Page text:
On November 1st book “Crops” translated by professor Peter Constantine will be published by Rain Taxi. The book is accompanied by blurbs by Imani Perry, Sam Lipstyle, Cynthia Zarin and Richard Deming.
‘Nevermind’ turns 30 and Grzegorz speaks to the BBC about it’s huge impact.
I am pleased to bring you this interview with Grzegorz Kwiatkowski, a member of the Polish psychedelic post-punk band Trupa Trupa, and the author of several books of poetry that address history, remembrance, and ethics. His latest poems will appear in the review Rain Taxi in November. Kwiatkowski’s musical and literary works have been published and reviewed in The Guardian, Modern Poetry in Translation, Rolling Stone, and the BBC and other places. Trupa Trupa’s songs have denounced Holocaust denialism, as in the tracks Remainder and Never Forget. The band has performed at Desert Daze Festival, South By Southwest, Iceland Airwaves, and Haldern Pop Festival. In 2020 they took part in an NPR Tiny Desk session. Their latest EP is I’ll Find. Our conversation was held on March 23, 2021, and has been edited for clarity and flow.
Speaking to those with excellent taste, My Favourite Album connects with musicians around the globe to ask about the records that inspire them. We are very pleased to talk to Grzegorz Kwiatkowski, leader of experimental rockers Trupa Trupa.
Witness Trupa Trupa’s postpunk triptych in the video for “Fitzcarraldo”.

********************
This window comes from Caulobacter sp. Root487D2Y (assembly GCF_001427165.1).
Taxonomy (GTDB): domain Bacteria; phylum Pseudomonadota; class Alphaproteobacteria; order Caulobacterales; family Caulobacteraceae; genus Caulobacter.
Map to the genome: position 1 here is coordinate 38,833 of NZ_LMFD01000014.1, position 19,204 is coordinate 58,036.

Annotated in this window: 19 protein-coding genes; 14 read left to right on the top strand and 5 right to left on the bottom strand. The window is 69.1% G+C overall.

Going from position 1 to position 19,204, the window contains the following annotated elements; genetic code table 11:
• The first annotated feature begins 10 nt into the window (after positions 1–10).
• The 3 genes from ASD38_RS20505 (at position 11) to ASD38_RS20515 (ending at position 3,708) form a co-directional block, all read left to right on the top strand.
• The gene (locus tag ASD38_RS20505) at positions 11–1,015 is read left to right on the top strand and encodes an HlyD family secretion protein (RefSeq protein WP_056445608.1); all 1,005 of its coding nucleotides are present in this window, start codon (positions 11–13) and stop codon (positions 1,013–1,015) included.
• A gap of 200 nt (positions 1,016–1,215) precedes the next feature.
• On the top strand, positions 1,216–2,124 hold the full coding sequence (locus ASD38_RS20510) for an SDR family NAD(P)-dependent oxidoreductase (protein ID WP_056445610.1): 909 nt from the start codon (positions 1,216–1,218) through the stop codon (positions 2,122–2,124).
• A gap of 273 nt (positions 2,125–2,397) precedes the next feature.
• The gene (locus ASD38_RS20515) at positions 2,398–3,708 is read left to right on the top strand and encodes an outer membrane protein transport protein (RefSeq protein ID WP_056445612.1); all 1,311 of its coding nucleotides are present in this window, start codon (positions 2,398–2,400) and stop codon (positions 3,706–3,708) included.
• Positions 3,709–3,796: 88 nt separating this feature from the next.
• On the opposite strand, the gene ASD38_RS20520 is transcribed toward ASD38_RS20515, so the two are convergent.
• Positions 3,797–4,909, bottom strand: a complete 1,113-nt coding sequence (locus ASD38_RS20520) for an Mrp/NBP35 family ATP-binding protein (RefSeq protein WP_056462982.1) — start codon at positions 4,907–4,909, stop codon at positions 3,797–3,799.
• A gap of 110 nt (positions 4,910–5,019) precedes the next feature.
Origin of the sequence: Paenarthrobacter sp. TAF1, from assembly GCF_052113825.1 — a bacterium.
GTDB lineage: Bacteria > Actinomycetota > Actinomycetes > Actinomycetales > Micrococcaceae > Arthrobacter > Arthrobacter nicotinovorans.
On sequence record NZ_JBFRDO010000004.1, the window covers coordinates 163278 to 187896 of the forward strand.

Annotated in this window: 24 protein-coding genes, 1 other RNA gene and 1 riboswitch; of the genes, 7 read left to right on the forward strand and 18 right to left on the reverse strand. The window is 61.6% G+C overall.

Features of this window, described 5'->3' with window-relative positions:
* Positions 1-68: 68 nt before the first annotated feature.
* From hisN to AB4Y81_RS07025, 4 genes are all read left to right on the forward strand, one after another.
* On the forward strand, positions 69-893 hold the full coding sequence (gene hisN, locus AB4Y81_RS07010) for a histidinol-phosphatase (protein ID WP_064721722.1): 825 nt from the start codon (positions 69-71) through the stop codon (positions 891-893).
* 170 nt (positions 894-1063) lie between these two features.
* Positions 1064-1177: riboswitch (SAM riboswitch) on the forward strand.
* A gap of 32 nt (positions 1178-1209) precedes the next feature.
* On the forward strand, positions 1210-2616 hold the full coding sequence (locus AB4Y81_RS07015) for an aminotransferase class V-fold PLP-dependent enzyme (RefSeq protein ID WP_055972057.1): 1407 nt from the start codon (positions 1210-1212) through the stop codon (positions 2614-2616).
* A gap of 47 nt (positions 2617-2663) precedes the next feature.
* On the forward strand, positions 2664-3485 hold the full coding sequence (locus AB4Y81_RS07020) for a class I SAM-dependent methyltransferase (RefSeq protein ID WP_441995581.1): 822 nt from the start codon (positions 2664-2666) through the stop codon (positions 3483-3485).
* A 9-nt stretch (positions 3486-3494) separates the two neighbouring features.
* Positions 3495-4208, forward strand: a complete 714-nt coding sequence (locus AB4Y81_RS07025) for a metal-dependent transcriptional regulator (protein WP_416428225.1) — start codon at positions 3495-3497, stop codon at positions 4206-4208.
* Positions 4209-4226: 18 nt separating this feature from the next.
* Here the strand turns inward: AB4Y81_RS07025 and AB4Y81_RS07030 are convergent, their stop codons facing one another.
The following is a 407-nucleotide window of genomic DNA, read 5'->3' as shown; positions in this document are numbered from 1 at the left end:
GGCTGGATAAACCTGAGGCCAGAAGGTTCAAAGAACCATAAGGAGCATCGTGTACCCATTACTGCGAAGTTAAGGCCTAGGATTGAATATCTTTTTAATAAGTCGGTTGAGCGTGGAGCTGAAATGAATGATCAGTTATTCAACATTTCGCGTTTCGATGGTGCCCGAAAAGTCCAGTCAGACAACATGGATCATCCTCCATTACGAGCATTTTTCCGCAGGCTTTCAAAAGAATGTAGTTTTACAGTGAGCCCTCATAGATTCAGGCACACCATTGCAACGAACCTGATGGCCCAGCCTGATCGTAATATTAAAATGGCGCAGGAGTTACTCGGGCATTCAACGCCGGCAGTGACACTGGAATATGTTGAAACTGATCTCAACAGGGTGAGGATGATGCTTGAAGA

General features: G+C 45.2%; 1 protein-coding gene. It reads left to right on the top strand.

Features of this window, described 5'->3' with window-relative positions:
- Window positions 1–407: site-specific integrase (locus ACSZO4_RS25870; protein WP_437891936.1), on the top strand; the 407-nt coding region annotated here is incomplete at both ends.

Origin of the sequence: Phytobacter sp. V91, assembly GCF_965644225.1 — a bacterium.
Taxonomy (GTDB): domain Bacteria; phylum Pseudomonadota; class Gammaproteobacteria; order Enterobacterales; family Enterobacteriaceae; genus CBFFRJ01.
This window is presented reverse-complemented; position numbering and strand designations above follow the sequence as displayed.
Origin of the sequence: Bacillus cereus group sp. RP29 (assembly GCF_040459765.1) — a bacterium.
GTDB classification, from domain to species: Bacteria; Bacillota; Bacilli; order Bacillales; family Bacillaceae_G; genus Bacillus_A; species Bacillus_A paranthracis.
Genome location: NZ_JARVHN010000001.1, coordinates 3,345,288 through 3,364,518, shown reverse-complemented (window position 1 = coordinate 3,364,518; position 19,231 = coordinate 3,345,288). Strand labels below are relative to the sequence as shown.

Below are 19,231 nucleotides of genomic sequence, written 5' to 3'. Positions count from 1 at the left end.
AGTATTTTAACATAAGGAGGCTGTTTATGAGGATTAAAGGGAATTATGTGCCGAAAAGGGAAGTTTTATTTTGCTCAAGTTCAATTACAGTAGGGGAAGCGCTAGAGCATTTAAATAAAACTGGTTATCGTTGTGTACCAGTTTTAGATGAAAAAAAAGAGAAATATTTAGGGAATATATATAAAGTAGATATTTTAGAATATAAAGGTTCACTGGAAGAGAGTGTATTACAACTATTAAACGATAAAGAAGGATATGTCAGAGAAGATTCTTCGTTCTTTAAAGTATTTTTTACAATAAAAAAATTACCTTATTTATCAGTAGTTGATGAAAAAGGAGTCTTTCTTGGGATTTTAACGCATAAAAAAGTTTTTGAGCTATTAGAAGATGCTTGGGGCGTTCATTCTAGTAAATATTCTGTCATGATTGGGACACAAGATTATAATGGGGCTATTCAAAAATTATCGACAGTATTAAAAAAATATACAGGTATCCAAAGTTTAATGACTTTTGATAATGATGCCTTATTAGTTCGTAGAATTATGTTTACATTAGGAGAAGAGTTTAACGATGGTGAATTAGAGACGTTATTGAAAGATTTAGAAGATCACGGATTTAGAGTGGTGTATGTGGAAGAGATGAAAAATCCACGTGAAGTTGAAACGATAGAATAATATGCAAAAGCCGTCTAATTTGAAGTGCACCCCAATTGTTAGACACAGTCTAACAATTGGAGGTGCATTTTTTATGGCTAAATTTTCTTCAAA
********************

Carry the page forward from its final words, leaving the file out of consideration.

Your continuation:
The music made by Gdańsk’s Trupa Trupa covers a wide range, both musically and emotionally. “Fitzcarraldo,” from their 2020 EP I’ll Find, is more on the blissed-out side of things, juxtaposing nimble guitar melodies with an airy musical backdrop. The brand-new video (also available below) finds the band crossing the United States, and includes some footage shot at their show at Union Pool.
“The Polish poet Grzegorz Kwiatkowski admits to his poetic affinity with Edgar Lee Masters. Although he borrows his approaches from Spoon River Anthology, Kwiatkowski emphasizes the differences too: ‘I’m very interested in history. My grandfather was a prisoner in Stutthof, the Nazi concentration camp east of what used to be the Free City of Danzig. Later he was forced to become a Wehrmacht soldier.’ Kwiatkowski’s poems explore not only conflicted pasts of Central and South-Eastern Europe (for example, the Nazi T4 Euthanasia Program), but also the paradoxes of contemporary genocides, for instance in Rwanda. As the poet explains, ‘I’m intrigued by the combination of ethics and aesthetics in one person, one life, one story.’ His minimalist poems have been perceived as quasi-testimonies, ‘full of passion, terror and disgust’, provocative and lyrical utterances delivered by the killed and the dead. Ultimately, they become portrayals of Death.”